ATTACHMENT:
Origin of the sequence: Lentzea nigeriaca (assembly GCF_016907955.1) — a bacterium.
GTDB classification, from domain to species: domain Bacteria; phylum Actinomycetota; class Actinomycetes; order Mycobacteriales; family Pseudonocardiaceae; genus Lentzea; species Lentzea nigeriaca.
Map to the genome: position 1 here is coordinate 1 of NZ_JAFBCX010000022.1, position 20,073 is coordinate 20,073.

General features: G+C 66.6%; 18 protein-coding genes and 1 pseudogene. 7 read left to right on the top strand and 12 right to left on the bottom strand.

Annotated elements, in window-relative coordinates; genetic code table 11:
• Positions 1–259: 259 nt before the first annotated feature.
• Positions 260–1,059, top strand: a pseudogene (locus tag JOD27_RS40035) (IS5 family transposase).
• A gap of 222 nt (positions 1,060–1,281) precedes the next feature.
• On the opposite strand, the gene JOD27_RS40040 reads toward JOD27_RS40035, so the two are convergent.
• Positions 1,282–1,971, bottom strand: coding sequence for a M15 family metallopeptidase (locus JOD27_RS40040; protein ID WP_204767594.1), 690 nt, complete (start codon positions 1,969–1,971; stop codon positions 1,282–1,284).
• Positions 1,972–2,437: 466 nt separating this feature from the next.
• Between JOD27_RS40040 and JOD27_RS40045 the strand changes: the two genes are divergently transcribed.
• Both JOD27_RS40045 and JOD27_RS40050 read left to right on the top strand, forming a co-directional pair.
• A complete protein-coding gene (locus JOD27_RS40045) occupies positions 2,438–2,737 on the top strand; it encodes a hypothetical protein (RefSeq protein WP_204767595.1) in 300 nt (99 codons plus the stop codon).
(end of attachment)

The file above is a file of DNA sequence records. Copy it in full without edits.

Origin of the sequence: Lentzea nigeriaca (assembly GCF_016907955.1) — a bacterium.
GTDB classification, from domain to species: domain Bacteria; phylum Actinomycetota; class Actinomycetes; order Mycobacteriales; family Pseudonocardiaceae; genus Lentzea; species Lentzea nigeriaca.
Map to the genome: position 1 here is coordinate 1 of NZ_JAFBCX010000022.1, position 20,073 is coordinate 20,073.

General features: G+C 66.6%; 18 protein-coding genes and 1 pseudogene. 7 read left to right on the top strand and 12 right to left on the bottom strand.

Annotated elements, in window-relative coordinates; genetic code table 11:
• Positions 1–259: 259 nt before the first annotated feature.
• Positions 260–1,059, top strand: a pseudogene (locus tag JOD27_RS40035) (IS5 family transposase).
• A gap of 222 nt (positions 1,060–1,281) precedes the next feature.
• On the opposite strand, the gene JOD27_RS40040 reads toward JOD27_RS40035, so the two are convergent.
• Positions 1,282–1,971, bottom strand: coding sequence for a M15 family metallopeptidase (locus JOD27_RS40040; protein ID WP_204767594.1), 690 nt, complete (start codon positions 1,969–1,971; stop codon positions 1,282–1,284).
• Positions 1,972–2,437: 466 nt separating this feature from the next.
• Between JOD27_RS40040 and JOD27_RS40045 the strand changes: the two genes are divergently transcribed.
• Both JOD27_RS40045 and JOD27_RS40050 read left to right on the top strand, forming a co-directional pair.
• A complete protein-coding gene (locus JOD27_RS40045) occupies positions 2,438–2,737 on the top strand; it encodes a hypothetical protein (RefSeq protein WP_204767595.1) in 300 nt (99 codons plus the stop codon).